Comparative Literature | Medieval Literature
C523 | 1292 | Prof. Rosemarie McGerr


Topic:  The Mirror Image: Reading, Writing, and Speculation in
Medieval European Texts
TR   1:00-2:15  WH 118
Jointly offered with MEST M502.


One of the most frequent and most intriguing images in medieval
European literature is the mirror or speculum: oftentimes, literal
mirrors refract through a text in the form of metaphoric mirrors or
instances of narrative mirroring.  In this course, we will explore the
significance of the mirror as an image in medieval literature,
especially as the image relates to the depiction of texts as mirrors
and the reading process as an act of philosophical speculation or
reflection.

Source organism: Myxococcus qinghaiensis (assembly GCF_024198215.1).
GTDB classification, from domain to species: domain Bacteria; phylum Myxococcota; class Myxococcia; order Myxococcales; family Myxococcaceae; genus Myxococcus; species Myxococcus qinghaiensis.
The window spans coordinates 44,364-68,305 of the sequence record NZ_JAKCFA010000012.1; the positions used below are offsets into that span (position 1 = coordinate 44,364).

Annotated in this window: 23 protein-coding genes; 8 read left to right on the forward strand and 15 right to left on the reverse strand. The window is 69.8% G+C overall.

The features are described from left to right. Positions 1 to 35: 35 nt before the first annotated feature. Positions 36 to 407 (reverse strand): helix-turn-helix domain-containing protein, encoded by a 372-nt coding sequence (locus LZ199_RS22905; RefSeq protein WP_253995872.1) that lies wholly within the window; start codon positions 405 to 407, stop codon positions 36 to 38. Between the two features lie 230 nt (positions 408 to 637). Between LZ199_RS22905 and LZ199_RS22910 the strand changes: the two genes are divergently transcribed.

Our primary readings will include Dhuoda's Manual for William, Wolfram
von Eschenbach's Parzival, Guillaume de Lorris and Jean de Meun's
Romance of the Rose, Dante's Divine Comedy, Marguerite de Porete's
Mirror for Simple Souls, the anonymous Mirror of the Life of Christ,
Chaucer's House of Fame, and selected lyric poems.  The primary
readings will be supplemented with readings in secondary sources such
as Theodore Ziolkowski, The Mirror of Justice: Literary Reflections of
Legal Crises (1997),